Walls and floors
The difficulty with insulating existing walls is that the internal lining or external cladding must be removed first, which can make it an expensive exercise. If renovating, and having to spend a lot of effort to get a good finish for new plaster and painting, consider replacing the old linings and while it’s off install insulation (and building paper if missing – see detail in NZS4246). Target south-facing walls, which do not get sun and may also be hit by cold winds. (Please note that a Building Consent is required for work involving wall insulation due to bracing and weathertightness issues that may result.)
Floors, unlike walls, are relatively easy to insulate, provided there is reasonable access. Between 12 per cent and 14 per cent of heat loss is through the floor. Gaps in floors leak heat. Even small gaps can have a big effect. (The same, in fact, applies to the installation of insulation: a gap of 5 per cent can result in a 50 per cent loss of the potential insulation effect in the immediate area of the gap.) Installing your own underfloor insulation is possible, though not always advisable, because electrical cabling is sometimes laid between floor joists. This is especially hazardous if insulating with foil.
Costs and subsidies
Insulation pays. In 2008, the New Zealand Building Code set new minimum standards for insulation. According to the Building and Housing Group, Ministry of Business, Innovation and Employment, the higher standards have increased the cost of building an average house by about 2 per cent, but produce an annual energy bill saving for occupants of nearly 30 per cent. The group has calculated that the cost of installing better insulation pays for itself in six years.*
Ceiling insulation, according to an Energy Efficiency and Conservation Authority estimate, costs about $15 a square metre to install, and underfloor insulation about $18 (accessed 2012 – see www.energywise.govt.nz) The authority offers subsidies to promote the insulation of existing homes and the installation of clean-burning fires and heat pumps in a polluted airshed to replace an open fire or non-compliant wood burner. Owners of houses built before 2000 can get a grant of up to a third of the cost of installation (nearly two-thirds for Community Services card holders or landlords with tenants who have the cards).
* This calculation was based on an average construction cost of $253,000 for a medium-sized house and additional costs from tougher insulation rules of between $3000 and $5000. Annual energy savings were estimated at $940. This assumed the whole house is heated all day to 16º, and the living areas to 20º in the morning and evening.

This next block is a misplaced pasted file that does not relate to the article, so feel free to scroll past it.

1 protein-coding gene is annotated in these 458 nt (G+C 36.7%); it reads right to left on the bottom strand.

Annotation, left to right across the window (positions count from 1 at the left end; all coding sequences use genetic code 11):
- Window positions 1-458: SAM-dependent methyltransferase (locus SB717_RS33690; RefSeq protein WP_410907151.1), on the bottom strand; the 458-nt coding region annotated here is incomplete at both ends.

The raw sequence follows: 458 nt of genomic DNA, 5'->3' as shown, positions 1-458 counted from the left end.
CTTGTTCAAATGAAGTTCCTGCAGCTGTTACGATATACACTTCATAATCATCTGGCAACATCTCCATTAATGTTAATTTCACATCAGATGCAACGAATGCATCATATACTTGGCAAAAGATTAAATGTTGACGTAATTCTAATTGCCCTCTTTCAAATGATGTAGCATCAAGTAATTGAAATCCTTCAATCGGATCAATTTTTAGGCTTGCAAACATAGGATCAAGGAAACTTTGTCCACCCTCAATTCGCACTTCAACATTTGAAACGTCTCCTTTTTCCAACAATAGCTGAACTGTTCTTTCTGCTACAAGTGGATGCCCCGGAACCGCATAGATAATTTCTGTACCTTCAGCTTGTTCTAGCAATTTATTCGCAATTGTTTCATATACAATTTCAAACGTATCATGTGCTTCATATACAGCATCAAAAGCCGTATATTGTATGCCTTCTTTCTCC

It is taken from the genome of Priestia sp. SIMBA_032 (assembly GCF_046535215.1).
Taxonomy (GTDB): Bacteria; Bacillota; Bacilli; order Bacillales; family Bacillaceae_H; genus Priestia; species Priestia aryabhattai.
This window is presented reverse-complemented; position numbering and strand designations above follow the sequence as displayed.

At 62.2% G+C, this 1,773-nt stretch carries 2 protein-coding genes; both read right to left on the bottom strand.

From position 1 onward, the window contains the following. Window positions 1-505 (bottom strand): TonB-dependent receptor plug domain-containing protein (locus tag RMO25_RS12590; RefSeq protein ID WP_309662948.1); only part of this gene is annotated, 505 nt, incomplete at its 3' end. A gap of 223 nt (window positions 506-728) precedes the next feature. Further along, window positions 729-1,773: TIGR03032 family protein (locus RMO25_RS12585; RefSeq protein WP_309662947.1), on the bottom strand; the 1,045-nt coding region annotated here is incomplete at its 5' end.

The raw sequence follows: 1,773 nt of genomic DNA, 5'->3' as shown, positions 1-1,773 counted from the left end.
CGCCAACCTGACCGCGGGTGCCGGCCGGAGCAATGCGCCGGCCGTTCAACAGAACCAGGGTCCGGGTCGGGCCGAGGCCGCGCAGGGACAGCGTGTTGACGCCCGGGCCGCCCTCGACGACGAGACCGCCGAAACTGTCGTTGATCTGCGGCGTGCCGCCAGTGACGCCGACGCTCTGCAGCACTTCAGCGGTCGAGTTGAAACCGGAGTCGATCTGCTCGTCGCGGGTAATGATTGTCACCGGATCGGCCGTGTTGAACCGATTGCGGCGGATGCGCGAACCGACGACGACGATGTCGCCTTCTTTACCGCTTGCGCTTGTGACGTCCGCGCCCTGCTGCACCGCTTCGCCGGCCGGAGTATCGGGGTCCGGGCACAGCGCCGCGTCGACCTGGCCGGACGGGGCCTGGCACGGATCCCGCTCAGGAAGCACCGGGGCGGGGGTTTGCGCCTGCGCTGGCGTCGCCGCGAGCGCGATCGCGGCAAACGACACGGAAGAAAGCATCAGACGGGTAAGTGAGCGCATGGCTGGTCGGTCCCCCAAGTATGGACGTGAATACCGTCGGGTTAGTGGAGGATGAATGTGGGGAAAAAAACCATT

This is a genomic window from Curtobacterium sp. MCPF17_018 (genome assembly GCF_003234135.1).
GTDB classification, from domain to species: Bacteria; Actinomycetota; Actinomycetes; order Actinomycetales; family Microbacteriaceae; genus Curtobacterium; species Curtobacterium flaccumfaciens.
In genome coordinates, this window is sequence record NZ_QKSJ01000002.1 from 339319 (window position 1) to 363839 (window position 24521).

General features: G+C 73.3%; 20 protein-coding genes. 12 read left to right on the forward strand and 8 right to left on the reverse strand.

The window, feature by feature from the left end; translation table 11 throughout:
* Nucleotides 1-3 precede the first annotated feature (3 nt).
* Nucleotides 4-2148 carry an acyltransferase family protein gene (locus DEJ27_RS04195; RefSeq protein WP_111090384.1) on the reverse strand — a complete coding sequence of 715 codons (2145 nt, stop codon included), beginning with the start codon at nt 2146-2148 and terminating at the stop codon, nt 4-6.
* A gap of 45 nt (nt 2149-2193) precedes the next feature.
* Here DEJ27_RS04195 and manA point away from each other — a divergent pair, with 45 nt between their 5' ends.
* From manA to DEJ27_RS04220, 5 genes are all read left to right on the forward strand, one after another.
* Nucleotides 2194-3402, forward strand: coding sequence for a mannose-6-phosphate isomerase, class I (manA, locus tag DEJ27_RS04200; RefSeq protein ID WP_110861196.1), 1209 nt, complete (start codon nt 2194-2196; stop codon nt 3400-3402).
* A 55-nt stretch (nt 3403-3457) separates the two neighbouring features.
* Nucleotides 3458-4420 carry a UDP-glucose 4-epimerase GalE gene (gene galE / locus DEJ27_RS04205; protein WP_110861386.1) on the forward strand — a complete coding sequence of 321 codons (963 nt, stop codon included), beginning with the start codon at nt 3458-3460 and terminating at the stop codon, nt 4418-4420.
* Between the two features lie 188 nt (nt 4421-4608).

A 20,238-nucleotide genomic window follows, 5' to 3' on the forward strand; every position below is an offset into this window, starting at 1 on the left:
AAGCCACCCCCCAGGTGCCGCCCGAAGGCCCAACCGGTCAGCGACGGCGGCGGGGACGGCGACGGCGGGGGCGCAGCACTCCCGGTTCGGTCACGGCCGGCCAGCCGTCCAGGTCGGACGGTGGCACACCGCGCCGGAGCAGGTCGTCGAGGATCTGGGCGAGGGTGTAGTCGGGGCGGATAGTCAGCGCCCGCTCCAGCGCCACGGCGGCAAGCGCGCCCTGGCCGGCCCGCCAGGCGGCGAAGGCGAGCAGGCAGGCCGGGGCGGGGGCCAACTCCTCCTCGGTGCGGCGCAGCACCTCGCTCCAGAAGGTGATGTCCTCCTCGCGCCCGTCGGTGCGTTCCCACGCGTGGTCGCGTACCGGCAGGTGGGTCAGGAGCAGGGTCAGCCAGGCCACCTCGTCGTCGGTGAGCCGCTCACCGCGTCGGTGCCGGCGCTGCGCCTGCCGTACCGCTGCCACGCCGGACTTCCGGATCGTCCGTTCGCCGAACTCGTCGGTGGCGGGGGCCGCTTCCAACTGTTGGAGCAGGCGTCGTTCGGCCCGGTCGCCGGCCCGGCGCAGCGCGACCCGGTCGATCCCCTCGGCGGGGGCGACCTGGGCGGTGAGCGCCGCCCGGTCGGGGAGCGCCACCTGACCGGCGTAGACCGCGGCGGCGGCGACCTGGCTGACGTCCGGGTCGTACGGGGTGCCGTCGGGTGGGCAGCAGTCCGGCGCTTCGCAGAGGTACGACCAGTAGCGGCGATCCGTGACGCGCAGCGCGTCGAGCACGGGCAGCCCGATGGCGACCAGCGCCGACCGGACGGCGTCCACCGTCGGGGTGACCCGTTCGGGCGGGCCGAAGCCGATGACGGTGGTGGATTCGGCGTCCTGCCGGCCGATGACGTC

Make your house as airtight as possible. 6-9 per cent or more of heat loss is through draughts. You must have some ventilation, of course. Ventilation is controlled air change; draughts are uncontrolled, constant air change.
- There are some simple ways to keep warm air in and cold air out.
- Seal up openings such as unused cat doors and open fireplaces.
- Get some draught “sausages” to lie against the bottom of doors.
Fit self-adhesive weather strips around windows and strips and draught excluders around and under external doors.
Selecting the best product
Your choice of insulation products includes fibreglass, polyester, polystyrene, cellulose or mineral fibre and wool. Before deciding on an insulation product, get answers from suppliers to the following questions:
- What is the R-value?**
- Does it lose effectiveness if it gets damp?
- Will it eventually “settle”, that is, slowly collapse, and become less effective?
- Is exposure to it hazardous to your health?
- Has an independent body such as BRANZ appraised or endorsed it?
- Has Enviro-choice or another eco-labelling system certified it?
- Is it recyclable or biodegradable in a landfill?
- Is there a guarantee?
- What is the expected lifespan?
** R-values are a way of rating the insulation effectiveness of walls, windows, floors and roofs. The higher the R-value is, the greater the insulation a product offers. The minimum R-value for roof insulation is R 2.9, though a rating of R 5.0 may be necessary in colder areas of the country.